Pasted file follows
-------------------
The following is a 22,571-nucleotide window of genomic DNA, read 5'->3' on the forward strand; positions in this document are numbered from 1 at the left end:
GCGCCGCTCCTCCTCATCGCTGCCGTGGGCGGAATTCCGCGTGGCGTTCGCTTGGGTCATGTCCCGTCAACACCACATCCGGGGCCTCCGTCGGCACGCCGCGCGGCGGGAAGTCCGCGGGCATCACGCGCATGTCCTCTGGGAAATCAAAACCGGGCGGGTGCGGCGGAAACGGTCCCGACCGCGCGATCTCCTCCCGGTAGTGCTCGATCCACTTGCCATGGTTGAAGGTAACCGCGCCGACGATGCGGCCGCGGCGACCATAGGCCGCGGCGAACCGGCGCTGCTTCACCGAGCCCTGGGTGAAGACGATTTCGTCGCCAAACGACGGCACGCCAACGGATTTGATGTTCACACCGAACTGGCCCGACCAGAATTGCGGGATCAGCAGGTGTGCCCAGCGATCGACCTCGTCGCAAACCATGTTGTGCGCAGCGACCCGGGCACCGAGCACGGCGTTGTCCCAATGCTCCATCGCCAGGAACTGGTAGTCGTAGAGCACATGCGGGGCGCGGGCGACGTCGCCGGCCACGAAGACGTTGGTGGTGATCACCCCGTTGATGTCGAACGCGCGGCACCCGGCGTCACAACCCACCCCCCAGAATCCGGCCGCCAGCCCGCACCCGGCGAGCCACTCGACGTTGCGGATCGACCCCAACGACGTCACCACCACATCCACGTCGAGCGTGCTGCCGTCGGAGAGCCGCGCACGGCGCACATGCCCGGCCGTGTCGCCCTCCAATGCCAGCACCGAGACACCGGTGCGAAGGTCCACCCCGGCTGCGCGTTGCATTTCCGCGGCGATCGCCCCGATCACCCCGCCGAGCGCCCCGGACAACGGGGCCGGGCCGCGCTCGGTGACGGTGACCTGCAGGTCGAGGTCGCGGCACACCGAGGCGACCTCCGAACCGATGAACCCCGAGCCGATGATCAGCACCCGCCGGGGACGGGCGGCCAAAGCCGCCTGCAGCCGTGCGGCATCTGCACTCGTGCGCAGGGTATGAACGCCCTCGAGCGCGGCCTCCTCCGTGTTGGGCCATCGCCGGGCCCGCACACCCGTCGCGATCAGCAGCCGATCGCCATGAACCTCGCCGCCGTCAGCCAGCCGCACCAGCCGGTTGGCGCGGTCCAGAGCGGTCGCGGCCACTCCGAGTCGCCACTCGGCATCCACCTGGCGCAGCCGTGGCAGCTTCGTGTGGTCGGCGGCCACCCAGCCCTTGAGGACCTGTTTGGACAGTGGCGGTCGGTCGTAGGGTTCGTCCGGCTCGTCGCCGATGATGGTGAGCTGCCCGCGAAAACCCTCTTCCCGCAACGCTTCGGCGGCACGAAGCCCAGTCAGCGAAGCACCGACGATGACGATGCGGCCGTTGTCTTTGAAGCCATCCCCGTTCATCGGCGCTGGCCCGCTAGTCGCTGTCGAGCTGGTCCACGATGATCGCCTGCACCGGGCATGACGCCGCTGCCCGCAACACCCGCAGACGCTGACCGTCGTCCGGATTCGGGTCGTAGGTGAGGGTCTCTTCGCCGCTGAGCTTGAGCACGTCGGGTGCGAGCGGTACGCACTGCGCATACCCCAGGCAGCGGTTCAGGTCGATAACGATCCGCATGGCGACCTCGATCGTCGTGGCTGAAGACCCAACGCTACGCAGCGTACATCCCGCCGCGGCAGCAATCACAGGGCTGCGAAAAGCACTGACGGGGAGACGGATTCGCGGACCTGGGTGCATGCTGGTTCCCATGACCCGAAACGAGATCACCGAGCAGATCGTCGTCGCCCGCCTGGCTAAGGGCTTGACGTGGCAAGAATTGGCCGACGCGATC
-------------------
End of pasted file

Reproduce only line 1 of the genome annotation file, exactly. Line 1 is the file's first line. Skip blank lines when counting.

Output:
The following is a 22,571-nucleotide window of genomic DNA, read 5'->3' on the forward strand; positions in this document are numbered from 1 at the left end: